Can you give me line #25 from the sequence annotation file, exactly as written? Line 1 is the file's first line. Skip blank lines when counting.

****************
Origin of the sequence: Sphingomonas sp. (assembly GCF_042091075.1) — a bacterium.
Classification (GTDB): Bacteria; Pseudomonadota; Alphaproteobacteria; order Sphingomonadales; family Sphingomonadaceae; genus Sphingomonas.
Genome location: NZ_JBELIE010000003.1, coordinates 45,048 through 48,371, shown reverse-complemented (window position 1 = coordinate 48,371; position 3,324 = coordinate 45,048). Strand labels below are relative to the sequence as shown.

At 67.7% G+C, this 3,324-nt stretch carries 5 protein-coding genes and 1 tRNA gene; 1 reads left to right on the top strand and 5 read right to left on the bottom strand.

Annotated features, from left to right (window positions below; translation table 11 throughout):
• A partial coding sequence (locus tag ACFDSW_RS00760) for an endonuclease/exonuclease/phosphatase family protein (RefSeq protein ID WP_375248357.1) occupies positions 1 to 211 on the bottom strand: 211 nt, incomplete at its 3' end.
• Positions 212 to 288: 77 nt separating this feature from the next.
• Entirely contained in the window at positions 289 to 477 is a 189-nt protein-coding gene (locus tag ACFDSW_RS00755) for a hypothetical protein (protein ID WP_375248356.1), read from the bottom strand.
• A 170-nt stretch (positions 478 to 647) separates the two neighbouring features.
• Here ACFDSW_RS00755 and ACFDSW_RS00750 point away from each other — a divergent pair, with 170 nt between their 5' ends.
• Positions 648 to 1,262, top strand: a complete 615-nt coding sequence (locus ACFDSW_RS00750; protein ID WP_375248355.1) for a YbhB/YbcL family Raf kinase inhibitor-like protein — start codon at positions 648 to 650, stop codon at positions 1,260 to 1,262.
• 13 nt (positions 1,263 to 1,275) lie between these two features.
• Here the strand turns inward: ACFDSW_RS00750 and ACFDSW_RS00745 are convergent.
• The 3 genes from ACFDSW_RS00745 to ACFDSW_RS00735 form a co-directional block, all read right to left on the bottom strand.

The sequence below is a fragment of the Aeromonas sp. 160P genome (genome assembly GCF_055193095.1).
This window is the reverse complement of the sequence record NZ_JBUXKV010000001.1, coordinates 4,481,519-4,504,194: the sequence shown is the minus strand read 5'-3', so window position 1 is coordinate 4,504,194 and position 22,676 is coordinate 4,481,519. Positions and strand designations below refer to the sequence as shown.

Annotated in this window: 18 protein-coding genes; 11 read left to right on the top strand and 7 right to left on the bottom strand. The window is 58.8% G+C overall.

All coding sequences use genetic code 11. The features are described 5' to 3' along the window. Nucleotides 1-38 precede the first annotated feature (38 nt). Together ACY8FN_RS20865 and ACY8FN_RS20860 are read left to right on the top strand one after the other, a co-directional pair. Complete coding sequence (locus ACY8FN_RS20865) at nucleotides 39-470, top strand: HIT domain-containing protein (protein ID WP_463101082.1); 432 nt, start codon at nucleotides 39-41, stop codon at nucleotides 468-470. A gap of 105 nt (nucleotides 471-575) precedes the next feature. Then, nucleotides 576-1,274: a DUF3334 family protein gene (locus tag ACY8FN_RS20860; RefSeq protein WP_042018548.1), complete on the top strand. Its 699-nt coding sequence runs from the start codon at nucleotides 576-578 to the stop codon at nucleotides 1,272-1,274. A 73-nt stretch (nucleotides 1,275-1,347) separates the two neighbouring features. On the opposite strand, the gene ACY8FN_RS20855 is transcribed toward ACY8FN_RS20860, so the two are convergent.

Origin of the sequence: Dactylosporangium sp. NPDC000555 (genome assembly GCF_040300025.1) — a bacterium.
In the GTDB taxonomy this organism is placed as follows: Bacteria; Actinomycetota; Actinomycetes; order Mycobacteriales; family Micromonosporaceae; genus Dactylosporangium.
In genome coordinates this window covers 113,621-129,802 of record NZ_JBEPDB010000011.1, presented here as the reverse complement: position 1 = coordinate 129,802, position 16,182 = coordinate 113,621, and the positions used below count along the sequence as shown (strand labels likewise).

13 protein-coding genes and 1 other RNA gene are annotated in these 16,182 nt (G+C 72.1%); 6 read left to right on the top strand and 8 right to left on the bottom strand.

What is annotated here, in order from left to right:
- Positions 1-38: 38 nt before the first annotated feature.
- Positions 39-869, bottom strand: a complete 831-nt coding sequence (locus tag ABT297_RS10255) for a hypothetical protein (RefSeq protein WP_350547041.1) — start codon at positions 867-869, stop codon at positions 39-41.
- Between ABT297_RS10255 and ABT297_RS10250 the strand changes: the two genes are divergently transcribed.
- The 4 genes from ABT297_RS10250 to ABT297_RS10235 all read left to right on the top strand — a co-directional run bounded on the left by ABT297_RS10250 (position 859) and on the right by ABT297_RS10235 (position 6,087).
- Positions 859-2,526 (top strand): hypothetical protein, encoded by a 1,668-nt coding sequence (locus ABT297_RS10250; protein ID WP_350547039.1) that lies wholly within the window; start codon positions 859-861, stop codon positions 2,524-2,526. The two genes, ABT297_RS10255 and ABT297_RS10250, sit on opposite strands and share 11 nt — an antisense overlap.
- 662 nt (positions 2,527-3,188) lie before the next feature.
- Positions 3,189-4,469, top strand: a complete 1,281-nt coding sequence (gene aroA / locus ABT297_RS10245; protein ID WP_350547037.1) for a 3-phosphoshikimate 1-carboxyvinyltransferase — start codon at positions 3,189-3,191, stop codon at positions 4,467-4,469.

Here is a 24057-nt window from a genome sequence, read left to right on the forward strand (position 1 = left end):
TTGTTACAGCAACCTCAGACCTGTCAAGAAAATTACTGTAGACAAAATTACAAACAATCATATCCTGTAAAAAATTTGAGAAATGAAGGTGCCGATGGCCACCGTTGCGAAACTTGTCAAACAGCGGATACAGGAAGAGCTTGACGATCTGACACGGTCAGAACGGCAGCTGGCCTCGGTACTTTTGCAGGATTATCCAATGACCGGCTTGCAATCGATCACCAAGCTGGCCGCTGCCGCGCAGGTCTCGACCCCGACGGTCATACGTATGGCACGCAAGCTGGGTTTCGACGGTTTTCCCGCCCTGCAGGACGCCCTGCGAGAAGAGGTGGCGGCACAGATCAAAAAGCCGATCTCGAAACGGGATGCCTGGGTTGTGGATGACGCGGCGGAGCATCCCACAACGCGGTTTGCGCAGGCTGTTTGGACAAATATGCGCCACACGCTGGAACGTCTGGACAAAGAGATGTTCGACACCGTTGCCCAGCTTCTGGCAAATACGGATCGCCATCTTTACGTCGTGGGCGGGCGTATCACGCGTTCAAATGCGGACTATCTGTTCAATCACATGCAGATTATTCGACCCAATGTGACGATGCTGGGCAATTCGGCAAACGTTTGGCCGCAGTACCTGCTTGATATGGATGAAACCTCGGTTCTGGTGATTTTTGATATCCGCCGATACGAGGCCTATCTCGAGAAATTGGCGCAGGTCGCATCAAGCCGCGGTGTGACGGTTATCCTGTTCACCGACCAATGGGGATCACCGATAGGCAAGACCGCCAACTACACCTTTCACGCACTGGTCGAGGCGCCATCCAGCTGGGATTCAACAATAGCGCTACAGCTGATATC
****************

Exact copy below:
- Positions 39-869, bottom strand: a complete 831-nt coding sequence (locus tag ABT297_RS10255) for a hypothetical protein (RefSeq protein WP_350547041.1) — start codon at positions 867-869, stop codon at positions 39-41.